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Old 03-15-2017, 10:14 AM   #9 (permalink)
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My dad takes it for neuropathy stemming from cancer treatment in the 80s. It helps him a lot
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Old 03-15-2017, 03:04 PM   #10 (permalink)
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I had a case of frostbite in my toes and it lasted about 6 months. This was about 25 years ago, and I eventually regained total feeling in my toes again. Your body has an amazing way of healing itself and you were smart to see a doctor. Whether alcohol was a contributing factor or not, it's probably best to stop drinking just to be safe.
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Old 03-15-2017, 04:02 PM   #11 (permalink)
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I was 32 at the end of my drinking and I had neuropathy - if I fell asleep I wouldn't feel or move my arms when I woke up. I quit drinking and it went away completely. This is a sign that something is not right with your body. Listen to it and quit while you are ahead. I have no lasting damage to my body - I think in part because I quit while I was young. You are young too. Quit NOW. You can do it - I know you can. I believe in you.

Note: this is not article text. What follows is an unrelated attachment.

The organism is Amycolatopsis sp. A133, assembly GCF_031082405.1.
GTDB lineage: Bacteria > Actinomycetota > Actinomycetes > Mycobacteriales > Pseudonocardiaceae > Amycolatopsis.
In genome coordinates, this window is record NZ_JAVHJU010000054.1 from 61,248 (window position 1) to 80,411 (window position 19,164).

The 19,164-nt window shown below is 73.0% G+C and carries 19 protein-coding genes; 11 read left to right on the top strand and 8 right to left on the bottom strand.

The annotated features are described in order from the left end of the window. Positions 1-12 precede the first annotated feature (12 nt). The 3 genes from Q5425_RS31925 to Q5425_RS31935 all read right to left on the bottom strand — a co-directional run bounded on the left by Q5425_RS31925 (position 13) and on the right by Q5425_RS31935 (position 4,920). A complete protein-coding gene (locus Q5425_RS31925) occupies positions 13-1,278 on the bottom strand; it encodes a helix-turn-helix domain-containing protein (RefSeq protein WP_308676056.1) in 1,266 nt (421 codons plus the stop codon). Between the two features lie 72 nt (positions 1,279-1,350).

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Old 03-15-2017, 06:28 PM   #12 (permalink)
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Originally Posted by antihawk View Post
She said it could be "nerve irritation", potentially worsened about worrying about that very issue. I was prescribed . Anyone have experience with this medication for neurological issues?
I'm prescribed amitriptyline for facial nerve pain - been on it since2014 and it works well.

It takes a while to work initially - a couple of weeks for me.

There were initial side effects - I was a little drowsy and my mouth was often dry....but both those things disappeared completely after a while.

I started on 25 mg daily, increased it to 50 mg when the pain resurfaced after a fall.

D
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Old 03-16-2017, 02:32 PM   #13 (permalink)
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Welcome to the Forum Antihawk!!
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Old 03-16-2017, 08:36 PM   #14 (permalink)